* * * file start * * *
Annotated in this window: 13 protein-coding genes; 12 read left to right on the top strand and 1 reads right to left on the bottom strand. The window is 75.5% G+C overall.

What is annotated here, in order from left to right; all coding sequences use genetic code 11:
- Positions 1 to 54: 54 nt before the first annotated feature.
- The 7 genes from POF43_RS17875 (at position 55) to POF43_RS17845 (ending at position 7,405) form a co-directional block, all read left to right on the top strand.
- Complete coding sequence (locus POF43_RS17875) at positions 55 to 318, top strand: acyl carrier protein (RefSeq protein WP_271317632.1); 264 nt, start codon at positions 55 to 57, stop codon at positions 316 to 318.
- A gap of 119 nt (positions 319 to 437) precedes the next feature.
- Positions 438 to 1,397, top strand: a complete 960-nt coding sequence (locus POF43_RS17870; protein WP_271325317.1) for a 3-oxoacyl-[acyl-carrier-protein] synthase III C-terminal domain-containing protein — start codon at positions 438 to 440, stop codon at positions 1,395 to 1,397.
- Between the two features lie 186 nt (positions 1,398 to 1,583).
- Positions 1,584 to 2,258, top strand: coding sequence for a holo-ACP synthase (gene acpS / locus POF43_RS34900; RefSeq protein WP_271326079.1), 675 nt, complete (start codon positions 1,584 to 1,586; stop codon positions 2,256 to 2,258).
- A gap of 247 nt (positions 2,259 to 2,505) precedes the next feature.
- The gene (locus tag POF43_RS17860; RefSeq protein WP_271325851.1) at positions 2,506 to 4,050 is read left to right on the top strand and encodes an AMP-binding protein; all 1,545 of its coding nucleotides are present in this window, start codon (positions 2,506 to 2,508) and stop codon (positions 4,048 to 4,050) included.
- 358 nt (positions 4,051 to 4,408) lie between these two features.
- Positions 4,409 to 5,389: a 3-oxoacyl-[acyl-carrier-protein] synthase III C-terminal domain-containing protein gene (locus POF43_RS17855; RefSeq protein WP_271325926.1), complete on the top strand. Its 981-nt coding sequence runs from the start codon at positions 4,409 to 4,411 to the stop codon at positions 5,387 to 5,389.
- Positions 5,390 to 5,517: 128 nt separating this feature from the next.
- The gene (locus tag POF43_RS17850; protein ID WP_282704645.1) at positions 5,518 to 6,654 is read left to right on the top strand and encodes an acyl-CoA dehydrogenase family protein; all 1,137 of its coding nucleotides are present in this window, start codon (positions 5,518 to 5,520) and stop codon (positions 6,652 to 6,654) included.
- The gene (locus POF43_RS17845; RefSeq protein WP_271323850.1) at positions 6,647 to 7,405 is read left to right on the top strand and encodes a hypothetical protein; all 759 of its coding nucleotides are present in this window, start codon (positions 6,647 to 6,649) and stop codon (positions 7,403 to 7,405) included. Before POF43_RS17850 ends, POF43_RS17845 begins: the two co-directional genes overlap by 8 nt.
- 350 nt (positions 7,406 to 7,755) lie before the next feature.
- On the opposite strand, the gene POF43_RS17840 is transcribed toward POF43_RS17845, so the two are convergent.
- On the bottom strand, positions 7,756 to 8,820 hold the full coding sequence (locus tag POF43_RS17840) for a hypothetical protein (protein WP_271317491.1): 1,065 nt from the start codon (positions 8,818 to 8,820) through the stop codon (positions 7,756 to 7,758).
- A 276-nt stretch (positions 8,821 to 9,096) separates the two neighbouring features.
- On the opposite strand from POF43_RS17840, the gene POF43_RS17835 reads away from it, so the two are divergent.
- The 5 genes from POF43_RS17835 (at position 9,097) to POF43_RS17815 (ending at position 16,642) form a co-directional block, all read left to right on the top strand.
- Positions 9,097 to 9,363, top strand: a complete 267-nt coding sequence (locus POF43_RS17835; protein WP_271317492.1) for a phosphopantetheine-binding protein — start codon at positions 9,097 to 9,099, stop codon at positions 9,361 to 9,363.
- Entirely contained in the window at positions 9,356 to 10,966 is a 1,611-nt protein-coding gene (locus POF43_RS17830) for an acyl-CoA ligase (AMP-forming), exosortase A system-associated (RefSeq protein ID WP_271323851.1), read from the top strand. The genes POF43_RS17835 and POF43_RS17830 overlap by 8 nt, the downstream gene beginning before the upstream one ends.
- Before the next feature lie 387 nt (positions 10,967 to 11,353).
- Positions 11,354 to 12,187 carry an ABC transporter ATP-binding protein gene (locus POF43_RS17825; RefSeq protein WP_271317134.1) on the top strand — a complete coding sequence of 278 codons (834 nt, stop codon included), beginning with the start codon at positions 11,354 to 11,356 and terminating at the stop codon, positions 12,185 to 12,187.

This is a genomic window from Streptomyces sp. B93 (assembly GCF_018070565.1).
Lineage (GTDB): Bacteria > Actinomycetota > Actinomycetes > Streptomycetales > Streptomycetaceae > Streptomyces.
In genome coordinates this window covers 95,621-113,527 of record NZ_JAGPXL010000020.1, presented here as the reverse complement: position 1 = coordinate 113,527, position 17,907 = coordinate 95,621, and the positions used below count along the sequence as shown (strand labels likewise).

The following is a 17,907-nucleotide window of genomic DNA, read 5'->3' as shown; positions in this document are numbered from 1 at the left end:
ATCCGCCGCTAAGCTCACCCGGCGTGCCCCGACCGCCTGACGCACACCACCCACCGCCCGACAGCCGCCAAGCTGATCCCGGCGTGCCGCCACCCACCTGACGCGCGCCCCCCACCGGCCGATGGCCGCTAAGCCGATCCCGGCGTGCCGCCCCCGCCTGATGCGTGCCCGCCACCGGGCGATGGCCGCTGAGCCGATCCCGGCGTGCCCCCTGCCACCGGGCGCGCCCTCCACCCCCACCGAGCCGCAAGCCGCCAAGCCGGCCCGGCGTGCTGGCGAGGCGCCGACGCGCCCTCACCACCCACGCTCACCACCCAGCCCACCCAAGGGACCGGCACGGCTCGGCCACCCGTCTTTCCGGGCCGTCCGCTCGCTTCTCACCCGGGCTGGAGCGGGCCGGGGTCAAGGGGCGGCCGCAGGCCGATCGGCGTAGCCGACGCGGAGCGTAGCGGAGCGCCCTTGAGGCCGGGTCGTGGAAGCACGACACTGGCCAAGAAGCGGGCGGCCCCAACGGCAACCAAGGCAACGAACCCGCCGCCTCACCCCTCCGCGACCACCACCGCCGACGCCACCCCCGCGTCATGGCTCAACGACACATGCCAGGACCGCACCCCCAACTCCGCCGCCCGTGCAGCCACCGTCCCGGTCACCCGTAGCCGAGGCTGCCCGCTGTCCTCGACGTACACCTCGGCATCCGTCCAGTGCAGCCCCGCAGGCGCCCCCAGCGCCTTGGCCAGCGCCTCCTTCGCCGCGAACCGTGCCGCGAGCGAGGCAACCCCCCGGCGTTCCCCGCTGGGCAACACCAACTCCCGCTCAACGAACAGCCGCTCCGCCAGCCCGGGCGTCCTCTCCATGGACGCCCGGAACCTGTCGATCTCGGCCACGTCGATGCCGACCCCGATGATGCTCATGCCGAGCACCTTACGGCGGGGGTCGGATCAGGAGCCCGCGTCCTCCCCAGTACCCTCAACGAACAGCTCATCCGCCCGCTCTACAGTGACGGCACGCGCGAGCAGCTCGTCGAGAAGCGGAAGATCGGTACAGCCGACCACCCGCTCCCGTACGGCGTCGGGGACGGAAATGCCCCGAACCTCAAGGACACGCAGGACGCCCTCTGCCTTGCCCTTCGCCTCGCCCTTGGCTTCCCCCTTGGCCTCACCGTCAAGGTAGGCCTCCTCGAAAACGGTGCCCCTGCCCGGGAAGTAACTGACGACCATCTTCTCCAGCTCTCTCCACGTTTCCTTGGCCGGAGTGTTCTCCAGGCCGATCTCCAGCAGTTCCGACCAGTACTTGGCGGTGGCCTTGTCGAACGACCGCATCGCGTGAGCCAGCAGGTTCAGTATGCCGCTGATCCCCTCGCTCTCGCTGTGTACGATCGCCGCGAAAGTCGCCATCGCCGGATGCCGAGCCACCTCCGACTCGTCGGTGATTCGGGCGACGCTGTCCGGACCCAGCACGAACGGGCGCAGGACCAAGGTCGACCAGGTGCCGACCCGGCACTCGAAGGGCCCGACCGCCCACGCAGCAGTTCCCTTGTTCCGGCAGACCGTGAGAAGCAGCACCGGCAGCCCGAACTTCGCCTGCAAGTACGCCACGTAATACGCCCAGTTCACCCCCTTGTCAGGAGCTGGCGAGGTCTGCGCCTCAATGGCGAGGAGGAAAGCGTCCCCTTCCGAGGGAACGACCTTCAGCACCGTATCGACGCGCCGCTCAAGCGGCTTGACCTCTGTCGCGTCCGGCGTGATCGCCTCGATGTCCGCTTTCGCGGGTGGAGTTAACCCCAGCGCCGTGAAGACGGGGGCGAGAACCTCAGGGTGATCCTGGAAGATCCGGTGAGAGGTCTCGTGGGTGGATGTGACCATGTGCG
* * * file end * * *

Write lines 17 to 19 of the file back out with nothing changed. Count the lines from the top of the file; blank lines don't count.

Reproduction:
- 350 nt (positions 7,406 to 7,755) lie before the next feature.
- On the opposite strand, the gene POF43_RS17840 is transcribed toward POF43_RS17845, so the two are convergent.
- On the bottom strand, positions 7,756 to 8,820 hold the full coding sequence (locus tag POF43_RS17840) for a hypothetical protein (protein WP_271317491.1): 1,065 nt from the start codon (positions 8,818 to 8,820) through the stop codon (positions 7,756 to 7,758).